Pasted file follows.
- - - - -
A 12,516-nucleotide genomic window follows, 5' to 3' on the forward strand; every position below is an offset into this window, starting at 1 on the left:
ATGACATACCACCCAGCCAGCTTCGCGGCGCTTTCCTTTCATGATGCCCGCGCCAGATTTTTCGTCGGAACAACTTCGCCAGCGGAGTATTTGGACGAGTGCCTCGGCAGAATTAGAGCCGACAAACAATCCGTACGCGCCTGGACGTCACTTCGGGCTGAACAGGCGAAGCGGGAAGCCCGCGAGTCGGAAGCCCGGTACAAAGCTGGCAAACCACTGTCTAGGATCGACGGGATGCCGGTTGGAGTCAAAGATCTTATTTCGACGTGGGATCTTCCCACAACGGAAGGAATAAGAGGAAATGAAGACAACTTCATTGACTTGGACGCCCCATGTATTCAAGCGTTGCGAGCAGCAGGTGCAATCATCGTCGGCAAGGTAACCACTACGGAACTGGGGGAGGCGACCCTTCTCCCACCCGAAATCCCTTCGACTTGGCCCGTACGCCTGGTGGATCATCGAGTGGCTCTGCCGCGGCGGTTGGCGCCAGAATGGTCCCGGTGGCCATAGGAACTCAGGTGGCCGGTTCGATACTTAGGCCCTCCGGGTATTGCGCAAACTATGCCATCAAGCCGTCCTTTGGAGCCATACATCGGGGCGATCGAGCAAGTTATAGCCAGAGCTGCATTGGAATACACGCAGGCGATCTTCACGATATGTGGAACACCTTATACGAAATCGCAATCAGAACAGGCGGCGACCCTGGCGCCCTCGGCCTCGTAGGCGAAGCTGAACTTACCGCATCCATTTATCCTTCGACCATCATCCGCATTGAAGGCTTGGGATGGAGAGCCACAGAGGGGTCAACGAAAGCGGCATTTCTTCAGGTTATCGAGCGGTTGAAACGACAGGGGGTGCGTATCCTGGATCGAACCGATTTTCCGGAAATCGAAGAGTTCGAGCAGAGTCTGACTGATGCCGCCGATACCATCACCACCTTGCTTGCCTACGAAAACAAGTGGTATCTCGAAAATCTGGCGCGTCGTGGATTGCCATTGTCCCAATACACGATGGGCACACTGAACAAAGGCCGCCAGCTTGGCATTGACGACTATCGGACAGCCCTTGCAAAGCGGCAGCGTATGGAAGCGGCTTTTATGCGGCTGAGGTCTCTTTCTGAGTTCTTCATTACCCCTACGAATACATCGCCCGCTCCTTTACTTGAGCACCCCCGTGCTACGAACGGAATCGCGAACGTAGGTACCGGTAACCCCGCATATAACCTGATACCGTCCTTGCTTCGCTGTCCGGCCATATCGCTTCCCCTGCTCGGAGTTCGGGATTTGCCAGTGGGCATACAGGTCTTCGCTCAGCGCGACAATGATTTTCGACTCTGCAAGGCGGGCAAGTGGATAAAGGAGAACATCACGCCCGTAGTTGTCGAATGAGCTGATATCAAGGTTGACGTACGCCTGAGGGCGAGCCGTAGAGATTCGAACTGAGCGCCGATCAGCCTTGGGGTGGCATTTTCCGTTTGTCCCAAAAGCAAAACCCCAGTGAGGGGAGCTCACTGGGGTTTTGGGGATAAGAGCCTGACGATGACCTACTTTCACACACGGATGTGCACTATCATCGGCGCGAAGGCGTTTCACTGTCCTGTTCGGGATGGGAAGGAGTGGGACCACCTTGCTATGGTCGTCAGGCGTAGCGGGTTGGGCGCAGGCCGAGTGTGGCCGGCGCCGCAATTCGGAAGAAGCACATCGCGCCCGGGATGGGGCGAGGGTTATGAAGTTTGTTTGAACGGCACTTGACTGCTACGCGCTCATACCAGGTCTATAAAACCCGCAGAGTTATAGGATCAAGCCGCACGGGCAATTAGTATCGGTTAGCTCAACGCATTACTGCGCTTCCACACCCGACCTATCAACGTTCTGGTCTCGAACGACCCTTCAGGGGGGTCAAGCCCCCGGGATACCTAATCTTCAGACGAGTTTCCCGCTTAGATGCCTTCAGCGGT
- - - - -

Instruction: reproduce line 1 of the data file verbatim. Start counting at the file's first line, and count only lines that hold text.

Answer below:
A 12,516-nucleotide genomic window follows, 5' to 3' on the forward strand; every position below is an offset into this window, starting at 1 on the left: